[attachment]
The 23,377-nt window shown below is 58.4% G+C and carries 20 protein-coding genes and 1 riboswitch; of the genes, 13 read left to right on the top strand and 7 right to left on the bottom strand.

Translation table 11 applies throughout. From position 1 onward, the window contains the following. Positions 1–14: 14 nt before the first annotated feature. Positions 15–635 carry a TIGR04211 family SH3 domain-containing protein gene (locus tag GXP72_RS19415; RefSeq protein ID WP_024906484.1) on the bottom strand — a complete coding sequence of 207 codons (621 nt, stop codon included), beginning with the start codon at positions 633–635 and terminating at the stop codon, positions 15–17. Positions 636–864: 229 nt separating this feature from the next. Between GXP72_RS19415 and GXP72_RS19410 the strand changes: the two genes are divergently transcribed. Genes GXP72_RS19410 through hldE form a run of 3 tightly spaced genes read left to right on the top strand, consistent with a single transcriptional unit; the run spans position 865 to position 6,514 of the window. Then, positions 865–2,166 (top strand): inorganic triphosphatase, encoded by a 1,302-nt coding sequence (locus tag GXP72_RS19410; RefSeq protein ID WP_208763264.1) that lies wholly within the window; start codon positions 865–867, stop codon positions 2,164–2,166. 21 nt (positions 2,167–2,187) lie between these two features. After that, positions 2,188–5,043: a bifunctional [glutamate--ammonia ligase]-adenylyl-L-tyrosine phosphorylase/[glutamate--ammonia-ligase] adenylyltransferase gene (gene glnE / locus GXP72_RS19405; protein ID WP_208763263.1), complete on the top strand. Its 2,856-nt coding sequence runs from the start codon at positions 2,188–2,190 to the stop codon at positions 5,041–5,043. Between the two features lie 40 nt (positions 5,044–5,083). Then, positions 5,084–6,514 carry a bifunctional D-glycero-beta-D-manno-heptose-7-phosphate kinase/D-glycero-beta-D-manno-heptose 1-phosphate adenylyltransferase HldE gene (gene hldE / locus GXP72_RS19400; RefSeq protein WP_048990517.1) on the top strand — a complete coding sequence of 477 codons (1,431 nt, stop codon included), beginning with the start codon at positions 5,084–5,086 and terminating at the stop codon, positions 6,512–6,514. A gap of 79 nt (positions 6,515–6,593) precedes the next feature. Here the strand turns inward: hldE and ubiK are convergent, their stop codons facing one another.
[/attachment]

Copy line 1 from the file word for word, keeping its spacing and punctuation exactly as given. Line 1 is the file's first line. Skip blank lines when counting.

The 23,377-nt window shown below is 58.4% G+C and carries 20 protein-coding genes and 1 riboswitch; of the genes, 13 read left to right on the top strand and 7 right to left on the bottom strand.